Kung Fu: History And Basic Principles
Historically, the term “Kung Fu” is not really featured in any ancient texts. It was first coined by a Frenchman named Jean Joseph Marie Amiot, a missionary who lived in the 18th Century, in reference to Chinese martial arts. Kung Fu is also called Gongfu, Wushu, or Kuoshu, and originally denotes expertise in any skill, and not exclusive to martial arts.
The practice, philosophy, and concept of Kung Fu can be traced back to ancient Chinese texts such as Zhuang Zi, Dao De Jing, and Sun Zi Bing Fa (Art of War written by Sun Zi), all written between 1111-255 BC. These texts contain passages related to the practice, propagation, and principles of Chinese martial arts, or Kung Fu as it is known today.
One theory regarding the first written history of Kung Fu suggests that the Yellow Emperor, who reigned from 2698 BC, wrote the first treatise on Chinese martial arts. Others give credit to Taoist monks for introducing an art form that resemble modern Tai Chi around 500 BC. Then in 39-92 AD, Pan Ku included “Six Chapters of Hand Fighting” in his discourse on the history of the Han dynasty (Han Shu). As the popularity of martial arts progressed, a physician named Hua T’uo also wrote his own treatise entitled, “Five Animals Play” in 220 AD.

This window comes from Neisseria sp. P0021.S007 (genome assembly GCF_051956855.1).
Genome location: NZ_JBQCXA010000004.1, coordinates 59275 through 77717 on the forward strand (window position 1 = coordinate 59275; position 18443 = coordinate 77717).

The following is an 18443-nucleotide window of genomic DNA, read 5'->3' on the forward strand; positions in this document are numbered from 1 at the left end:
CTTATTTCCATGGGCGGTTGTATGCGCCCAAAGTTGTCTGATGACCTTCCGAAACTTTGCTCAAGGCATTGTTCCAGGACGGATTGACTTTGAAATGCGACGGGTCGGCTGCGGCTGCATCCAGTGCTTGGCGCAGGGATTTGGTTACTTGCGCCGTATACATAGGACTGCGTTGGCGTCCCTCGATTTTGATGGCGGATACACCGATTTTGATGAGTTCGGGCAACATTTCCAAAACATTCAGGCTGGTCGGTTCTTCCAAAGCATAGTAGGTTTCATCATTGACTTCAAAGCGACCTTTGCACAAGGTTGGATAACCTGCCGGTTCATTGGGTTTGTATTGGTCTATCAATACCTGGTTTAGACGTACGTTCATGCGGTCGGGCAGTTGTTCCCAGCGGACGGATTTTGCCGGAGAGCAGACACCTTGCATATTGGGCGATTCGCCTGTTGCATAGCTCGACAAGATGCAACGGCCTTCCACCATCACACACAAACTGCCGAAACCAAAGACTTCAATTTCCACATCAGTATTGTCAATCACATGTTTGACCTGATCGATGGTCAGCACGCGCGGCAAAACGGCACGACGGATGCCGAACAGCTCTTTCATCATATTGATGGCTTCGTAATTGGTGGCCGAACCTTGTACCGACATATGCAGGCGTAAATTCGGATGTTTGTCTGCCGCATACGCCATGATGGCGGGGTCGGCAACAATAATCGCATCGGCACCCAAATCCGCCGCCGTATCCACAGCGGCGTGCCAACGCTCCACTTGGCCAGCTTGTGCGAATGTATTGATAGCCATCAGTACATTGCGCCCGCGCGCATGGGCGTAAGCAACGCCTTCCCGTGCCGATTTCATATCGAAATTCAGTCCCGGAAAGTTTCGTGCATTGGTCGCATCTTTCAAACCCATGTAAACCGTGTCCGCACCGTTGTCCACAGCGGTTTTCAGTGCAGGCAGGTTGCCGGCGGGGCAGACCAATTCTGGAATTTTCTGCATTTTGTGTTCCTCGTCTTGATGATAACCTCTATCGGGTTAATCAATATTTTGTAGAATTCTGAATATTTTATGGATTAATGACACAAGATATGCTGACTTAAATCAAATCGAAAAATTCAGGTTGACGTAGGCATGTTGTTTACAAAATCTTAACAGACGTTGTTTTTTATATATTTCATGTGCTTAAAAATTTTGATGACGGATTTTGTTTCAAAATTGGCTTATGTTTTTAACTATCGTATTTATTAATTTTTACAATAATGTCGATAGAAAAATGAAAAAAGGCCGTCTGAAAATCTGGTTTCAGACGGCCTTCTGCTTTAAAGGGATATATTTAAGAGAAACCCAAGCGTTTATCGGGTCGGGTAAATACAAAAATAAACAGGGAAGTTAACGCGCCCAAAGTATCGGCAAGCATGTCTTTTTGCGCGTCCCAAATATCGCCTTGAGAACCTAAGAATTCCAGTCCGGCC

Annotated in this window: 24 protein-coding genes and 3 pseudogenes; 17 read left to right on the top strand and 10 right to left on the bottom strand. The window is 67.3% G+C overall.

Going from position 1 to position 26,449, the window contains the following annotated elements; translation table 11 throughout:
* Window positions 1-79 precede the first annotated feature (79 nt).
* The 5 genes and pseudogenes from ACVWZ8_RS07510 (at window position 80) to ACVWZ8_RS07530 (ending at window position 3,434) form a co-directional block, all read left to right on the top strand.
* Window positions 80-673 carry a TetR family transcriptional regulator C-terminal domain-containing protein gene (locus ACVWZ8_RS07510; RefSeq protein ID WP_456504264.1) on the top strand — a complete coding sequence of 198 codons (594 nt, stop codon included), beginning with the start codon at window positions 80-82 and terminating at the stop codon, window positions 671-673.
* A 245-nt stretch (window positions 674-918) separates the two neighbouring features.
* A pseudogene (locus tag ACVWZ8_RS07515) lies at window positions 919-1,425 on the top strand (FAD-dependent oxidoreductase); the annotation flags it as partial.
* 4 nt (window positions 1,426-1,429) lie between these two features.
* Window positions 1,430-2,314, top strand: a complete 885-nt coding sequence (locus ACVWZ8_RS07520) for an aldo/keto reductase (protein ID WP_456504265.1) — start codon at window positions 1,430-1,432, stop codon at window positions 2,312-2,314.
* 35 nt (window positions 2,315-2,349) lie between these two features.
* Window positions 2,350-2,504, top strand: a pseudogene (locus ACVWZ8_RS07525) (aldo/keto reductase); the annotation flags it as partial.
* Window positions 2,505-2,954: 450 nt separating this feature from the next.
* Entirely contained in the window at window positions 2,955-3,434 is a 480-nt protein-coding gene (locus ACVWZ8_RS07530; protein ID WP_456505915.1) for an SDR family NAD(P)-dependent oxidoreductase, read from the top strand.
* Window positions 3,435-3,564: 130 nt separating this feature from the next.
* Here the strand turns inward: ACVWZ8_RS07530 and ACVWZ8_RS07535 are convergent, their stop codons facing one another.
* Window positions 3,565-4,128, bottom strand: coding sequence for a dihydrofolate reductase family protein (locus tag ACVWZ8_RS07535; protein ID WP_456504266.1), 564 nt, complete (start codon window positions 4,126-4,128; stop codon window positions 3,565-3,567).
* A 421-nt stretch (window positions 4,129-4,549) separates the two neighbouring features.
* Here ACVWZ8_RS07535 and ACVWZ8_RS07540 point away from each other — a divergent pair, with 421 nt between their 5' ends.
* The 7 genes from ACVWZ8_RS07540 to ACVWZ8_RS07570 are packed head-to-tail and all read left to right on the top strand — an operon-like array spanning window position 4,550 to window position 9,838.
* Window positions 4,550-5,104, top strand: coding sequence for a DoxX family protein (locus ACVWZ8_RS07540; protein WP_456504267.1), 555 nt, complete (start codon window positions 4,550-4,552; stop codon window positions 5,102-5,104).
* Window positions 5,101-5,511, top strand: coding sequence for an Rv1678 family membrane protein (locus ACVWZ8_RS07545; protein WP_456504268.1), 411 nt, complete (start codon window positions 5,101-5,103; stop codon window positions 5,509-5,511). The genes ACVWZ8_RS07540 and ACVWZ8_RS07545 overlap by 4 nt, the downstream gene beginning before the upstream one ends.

Kung Fu had become a common word in the West beginning in the late 1960s, popularized by martial arts movies and TV series. The Western world today has also seen an immense upsurge in the creation and production of martial arts movies starring great actors/masters such as Jackie Chan and Jet Li.
The concept of Kung Fu revolves around three basic principles – Motivation, Self-discipline and Time.
According to experts, the real motivation behind learning Kung Fu is inspiration and not force, which should come from an inner craving to learn and develop the mind and body. Motivation here is the fundamental driving force. There is no external or worldly gain for the learner, and the only reward is that of knowledge, skill, strength and wisdom.
In Kung Fu, discipline is complementary to motivation. Discipline puts motivation into deed and action. A learner has to make an effort into what he has been motivated for, and self-discipline helps him get started and guides him to achieve that goal. Therefore, without discipline, motivation is just a dormant state of mind.
Time is the path to perfection in martial arts. Once motivation and self-discipline have set in, a learner has to spend a considerable amount of time putting mind and body into practice. A truly inspired learner does not have the privilege to waste time, stay idle or indulge in fruitless activities. Everything done by him/her should reflect real motivation and self-discipline.
Variants and Styles:
With the passage of time, numerous variants and styles have come up in martial arts, or Kung Fu. Some of the more popular ones include Karate, Escrima, Wing Chun, Jujitsu, Judo, Tae Kwon Do, Shaolin, White Crane, T’ai Chi Ch’uan, and Bagua Zhang.